Design can no longer be only concerned with reducing environmental impacts within the threshold of greenhouse gas emissions. Buildings today must be developed to reverse the effects of climate change, enhance natural systems, the built environment and habitants health.
“Regenerative Design in the Digital Practice” explores how the regenerative concept is now being applied to the regenerative design of cities and buildings. A series of digital design approaches are exemplified via a series of examples drawn from leading international practitioners and researchers.
“Regenerative Design in the Digital Practice” fills a gap in the existing literature by introducing fundamental design principles of regenerative design practice whilst acknowledging the potential and imperative of integrating science, big data and multi-discipline digital tools in the design process.
This book offers those involved within the built environment a wide range of insights into regenerative design from international design practitioners and researchers in the field. As well as theoretical insights into the historical, cultural and philosophical development of regenerative design, practical insights are framed in a set of key regenerative design principles, methods and performance simulation tools. Finally, the ability to create regenerative designs and the positive impacts they bring are demonstrated through a series of built examples.
REGENERATIVE DEFINITIONS FOR DESIGNERS The Pillars of Regenerative Design Edited Martin Brown, Emanuele Naboni, Lisanne Havinga TOOLS AND DATA FOR HOLISTIC MODELLING Simulating Regenerative Futures Edited Emanuele Naboni, Clarice Bleil de Souza, Terri Peters, Lisanne Havinga CLIMATE AND ENERGY FOR REGENERATIVE URBAN DESIGN Local Context, Adaptation, Resilience Edited Emanuele Naboni, Ata Chokhachian, Luca Finnochiaro, Lisanne Havinga CARBON AND ECOLOGY WITHIN THE DESIGN PROCESS Environmental Impact Assessment Edited Lisanne Havinga, Catherine De Wolf, Antonino Marvuglia, Emanuele Naboni HUMAN WELL-BEING VIA CERTIFICATION AND TOOLS Comfort, Health, Satisfaction, Well-being Edited Angela Loder, Sergio Altomonte, Emanuele Naboni, Lisanne Havinga CASE STUDIES SHOWCASING REGENERATIVE DESIGN 346 From Theory to Realisation Edited by Emanuele Naboni, Lisanne Having
What is the collective noun for declarations? An argument, (used to describe architects and wizards) sounds a good fit. But I like a Promise of Declarations.
Coupled with recent findings from the IPCC, the UK’s CCC Net Zero Report and inspiration from Greta Thunberg and school strikers, over 100 local authorities, have declared a climate emergency and / or committed to net zero carbon by 2030 or 2050. And within the built environment we have declarations from Architects (now over 500 practice signatures), Landscape Architects, Structural Engineers, Service Engineers, Creative Communicators and even Construction Supply Chains. Check them out:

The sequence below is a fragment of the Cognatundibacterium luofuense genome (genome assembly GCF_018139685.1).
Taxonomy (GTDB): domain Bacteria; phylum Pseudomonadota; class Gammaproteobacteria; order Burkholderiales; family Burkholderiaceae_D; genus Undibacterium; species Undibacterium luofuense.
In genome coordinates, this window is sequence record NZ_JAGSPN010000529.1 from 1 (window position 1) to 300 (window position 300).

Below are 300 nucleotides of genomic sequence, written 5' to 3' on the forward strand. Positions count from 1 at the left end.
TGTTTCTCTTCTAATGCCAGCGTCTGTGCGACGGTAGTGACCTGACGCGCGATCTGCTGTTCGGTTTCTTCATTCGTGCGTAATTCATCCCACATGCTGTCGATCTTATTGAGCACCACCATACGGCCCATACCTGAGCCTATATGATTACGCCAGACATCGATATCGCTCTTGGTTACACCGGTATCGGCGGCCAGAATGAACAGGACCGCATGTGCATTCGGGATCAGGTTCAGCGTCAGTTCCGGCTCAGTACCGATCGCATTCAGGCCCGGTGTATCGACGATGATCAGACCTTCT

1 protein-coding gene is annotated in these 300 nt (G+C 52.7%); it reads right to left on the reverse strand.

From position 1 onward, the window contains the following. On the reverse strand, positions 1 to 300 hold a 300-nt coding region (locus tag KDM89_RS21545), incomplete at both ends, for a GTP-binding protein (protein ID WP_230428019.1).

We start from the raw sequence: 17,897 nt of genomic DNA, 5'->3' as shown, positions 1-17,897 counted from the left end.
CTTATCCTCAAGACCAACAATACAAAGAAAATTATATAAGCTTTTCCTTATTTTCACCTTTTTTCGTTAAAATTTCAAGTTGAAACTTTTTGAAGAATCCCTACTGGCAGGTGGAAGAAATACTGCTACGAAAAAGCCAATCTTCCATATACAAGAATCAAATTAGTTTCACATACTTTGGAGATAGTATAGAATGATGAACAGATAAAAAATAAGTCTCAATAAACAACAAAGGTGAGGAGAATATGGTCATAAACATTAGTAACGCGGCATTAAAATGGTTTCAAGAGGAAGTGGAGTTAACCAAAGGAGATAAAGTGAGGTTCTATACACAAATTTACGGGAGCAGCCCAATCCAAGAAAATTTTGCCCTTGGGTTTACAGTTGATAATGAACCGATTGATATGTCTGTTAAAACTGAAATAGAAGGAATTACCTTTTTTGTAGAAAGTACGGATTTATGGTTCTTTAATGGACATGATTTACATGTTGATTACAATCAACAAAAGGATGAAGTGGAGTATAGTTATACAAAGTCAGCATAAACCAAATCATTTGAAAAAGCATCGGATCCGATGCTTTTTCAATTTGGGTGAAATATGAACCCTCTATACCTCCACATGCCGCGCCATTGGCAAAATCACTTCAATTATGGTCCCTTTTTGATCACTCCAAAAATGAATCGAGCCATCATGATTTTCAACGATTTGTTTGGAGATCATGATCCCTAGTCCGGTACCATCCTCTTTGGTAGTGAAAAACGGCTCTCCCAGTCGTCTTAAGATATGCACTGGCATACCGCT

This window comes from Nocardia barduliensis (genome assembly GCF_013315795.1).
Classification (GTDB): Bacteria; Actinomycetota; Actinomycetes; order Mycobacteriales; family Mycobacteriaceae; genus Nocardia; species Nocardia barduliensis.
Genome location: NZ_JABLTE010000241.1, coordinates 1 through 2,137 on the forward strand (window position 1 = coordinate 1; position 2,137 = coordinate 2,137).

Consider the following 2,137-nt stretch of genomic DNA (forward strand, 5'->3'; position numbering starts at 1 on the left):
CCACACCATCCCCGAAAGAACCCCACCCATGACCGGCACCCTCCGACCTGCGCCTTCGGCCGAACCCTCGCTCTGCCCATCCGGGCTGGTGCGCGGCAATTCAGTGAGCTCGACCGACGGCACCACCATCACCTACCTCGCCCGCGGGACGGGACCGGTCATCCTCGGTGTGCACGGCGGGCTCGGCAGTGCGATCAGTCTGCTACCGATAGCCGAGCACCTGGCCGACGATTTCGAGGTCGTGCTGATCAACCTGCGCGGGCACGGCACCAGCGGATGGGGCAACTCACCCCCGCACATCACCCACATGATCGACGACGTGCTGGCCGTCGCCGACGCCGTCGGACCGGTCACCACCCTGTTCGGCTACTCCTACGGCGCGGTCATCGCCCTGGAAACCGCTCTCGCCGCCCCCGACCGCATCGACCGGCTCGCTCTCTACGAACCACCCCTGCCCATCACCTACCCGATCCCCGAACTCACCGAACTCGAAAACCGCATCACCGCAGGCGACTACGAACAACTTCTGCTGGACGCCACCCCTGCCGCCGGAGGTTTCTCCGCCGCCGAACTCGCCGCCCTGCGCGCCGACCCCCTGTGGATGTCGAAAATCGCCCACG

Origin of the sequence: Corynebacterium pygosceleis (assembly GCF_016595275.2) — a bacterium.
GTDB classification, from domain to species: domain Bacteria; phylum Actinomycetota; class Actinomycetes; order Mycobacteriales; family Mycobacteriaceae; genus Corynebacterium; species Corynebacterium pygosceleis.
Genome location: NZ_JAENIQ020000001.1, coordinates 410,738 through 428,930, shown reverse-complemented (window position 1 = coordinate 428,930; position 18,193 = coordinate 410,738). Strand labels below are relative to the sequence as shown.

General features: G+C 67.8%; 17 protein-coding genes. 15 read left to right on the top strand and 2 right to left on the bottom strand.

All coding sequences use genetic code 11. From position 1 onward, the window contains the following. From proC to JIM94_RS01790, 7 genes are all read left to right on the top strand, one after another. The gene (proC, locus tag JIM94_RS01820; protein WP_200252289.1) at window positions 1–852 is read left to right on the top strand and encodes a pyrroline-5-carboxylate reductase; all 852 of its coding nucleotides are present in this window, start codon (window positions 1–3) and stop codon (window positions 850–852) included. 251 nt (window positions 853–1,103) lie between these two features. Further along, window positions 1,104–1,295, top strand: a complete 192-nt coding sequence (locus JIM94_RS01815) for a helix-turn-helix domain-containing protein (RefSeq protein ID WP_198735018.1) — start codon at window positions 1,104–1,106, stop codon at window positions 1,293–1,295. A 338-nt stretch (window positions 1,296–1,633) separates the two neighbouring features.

And, if anyone is setting up, or knows of a construction sector emergency declaration, I would be more than keen to assist/support
Tell the Truth: The first objective of call of extinction rebellion is to recognise that a climate emergency exists and to tell the truth. The second is to Act Now. Now that these groups, institutes, practices and individuals have recognised a climate emergency problem exists, we can act, and now is the time to turn these commitments into actions.
Act Now – All of these declarations have similar, reassuring, commitments for faster change in our industry towards regenerative approaches. And in doing so recognising that business as usual sustainability (BAUS) has not moved the needle on carbon, global climate temperatures or biodiversity.
“faster change in our industry towards regenerative design practices”
Act Now – Reimagine carbon – the greatest contribution we can make in the built environment, given that we emit 40% of emissions, is to design, deliver buildings that store carbon.
Act Now – Declare: Only with greater transparency in respect of the products we use, can we address impacts our buildings have on human, biodiversity and planetary health. Declare is focused on taking toxic materials out of the Built Environment through fostering a transparent materials economy free of toxins and harmful chemicals.
3 Collaborate and going beyond silos, we cannot do this alone and will need the might of all good collaborative working approaches from the last 30 years. One powerful benefit of Living Building Challenge accreditation, in not awarding certification until design intent is proven over a 12 months continuous period, is the way in which design, construction, facilities managers and those using the building have to collaborate for sustainable success